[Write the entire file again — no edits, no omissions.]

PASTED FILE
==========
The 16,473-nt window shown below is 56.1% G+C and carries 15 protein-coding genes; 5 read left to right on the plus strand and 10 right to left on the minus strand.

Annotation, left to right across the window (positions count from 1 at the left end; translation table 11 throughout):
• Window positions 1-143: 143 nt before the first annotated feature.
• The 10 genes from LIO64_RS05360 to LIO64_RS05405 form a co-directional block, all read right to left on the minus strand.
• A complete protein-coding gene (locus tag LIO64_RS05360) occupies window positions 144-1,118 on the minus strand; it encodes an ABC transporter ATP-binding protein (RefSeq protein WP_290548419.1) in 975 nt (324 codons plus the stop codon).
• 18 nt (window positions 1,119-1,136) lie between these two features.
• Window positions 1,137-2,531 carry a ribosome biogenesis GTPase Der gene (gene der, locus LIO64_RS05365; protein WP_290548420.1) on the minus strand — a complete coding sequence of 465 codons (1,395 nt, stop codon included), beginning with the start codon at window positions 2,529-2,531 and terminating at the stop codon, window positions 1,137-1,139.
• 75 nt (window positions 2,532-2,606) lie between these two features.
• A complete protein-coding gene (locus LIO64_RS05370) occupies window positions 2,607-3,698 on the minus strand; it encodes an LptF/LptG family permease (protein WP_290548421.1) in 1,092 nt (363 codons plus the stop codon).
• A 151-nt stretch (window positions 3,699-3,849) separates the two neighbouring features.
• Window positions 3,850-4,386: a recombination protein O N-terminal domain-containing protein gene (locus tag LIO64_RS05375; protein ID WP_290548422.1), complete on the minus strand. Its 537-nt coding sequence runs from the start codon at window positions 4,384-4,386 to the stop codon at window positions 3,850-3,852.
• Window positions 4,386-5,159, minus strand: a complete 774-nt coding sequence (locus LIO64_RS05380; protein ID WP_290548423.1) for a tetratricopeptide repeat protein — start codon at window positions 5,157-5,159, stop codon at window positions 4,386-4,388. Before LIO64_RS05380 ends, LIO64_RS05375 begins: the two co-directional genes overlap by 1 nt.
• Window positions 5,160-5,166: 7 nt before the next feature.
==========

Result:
The 16,473-nt window shown below is 56.1% G+C and carries 15 protein-coding genes; 5 read left to right on the plus strand and 10 right to left on the minus strand.

Annotation, left to right across the window (positions count from 1 at the left end; translation table 11 throughout):
• Window positions 1-143: 143 nt before the first annotated feature.
• The 10 genes from LIO64_RS05360 to LIO64_RS05405 form a co-directional block, all read right to left on the minus strand.
• A complete protein-coding gene (locus tag LIO64_RS05360) occupies window positions 144-1,118 on the minus strand; it encodes an ABC transporter ATP-binding protein (RefSeq protein WP_290548419.1) in 975 nt (324 codons plus the stop codon).
• 18 nt (window positions 1,119-1,136) lie between these two features.
• Window positions 1,137-2,531 carry a ribosome biogenesis GTPase Der gene (gene der, locus LIO64_RS05365; protein WP_290548420.1) on the minus strand — a complete coding sequence of 465 codons (1,395 nt, stop codon included), beginning with the start codon at window positions 2,529-2,531 and terminating at the stop codon, window positions 1,137-1,139.
• 75 nt (window positions 2,532-2,606) lie between these two features.
• A complete protein-coding gene (locus LIO64_RS05370) occupies window positions 2,607-3,698 on the minus strand; it encodes an LptF/LptG family permease (protein WP_290548421.1) in 1,092 nt (363 codons plus the stop codon).
• A 151-nt stretch (window positions 3,699-3,849) separates the two neighbouring features.
• Window positions 3,850-4,386: a recombination protein O N-terminal domain-containing protein gene (locus tag LIO64_RS05375; protein ID WP_290548422.1), complete on the minus strand. Its 537-nt coding sequence runs from the start codon at window positions 4,384-4,386 to the stop codon at window positions 3,850-3,852.
• Window positions 4,386-5,159, minus strand: a complete 774-nt coding sequence (locus LIO64_RS05380; protein ID WP_290548423.1) for a tetratricopeptide repeat protein — start codon at window positions 5,157-5,159, stop codon at window positions 4,386-4,388. Before LIO64_RS05380 ends, LIO64_RS05375 begins: the two co-directional genes overlap by 1 nt.
• Window positions 5,160-5,166: 7 nt before the next feature.